Recent research has shown that the risk of early-age shrinkage cracking in concrete is influenced by many factors including the rate of shrinkage, the rate of strength development, the degree of restraint, and the extent of stress relaxation (creep). Previous research introduced an analytical model to predict residual stress development in restrained concrete elements, however this model assumed that the concrete was undamaged (i.e., uncracked) at each age before determining if the increase in shrinkage was significant enough to cause failure. This paper presents an approach to account for the role of moisture gradients on residual stress development that considers stable crack growth in restrained specimens over time. The model can be used to illustrate how alterations in binder composition (i.e., changes in ultimate shrinkage and autogenous/drying effects) change the residual stresses that develop and the resulting potential for cracking.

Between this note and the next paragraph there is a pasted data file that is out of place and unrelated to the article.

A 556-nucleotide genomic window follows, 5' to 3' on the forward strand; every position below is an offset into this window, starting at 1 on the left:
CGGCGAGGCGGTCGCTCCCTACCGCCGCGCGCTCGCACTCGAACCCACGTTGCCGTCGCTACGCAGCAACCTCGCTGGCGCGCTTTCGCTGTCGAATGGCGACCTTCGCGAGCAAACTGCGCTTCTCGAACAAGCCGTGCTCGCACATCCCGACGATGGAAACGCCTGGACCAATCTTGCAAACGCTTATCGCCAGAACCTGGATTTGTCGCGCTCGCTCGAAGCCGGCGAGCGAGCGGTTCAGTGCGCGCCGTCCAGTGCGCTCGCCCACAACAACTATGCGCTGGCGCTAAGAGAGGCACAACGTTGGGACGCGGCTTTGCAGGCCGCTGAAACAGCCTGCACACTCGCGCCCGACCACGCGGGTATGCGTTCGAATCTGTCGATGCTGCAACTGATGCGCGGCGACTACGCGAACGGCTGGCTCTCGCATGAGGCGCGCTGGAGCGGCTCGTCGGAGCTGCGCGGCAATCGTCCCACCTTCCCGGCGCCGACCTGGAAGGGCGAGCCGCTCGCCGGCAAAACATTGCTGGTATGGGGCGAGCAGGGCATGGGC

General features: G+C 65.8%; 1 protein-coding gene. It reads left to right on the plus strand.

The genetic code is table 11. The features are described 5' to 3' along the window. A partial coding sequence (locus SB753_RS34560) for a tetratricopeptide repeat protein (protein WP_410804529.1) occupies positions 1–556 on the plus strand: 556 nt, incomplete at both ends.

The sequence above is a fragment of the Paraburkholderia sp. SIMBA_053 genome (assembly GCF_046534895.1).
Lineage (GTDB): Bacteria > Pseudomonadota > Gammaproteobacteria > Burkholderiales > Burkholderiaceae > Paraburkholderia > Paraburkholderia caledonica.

|Title of host publication||International Conference on Advances in Concrete Composites and Structures|
|Place of Publication||Chennai, India|
|Publication status||Published - 2005|
|Event||International Conference on Advances in Concrete Composites and Structures - Chennai, India|
Duration: 6 Jan 2005 → 8 Jan 2005
|Conference||International Conference on Advances in Concrete Composites and Structures|
|Period||06/01/2005 → 08/01/2005|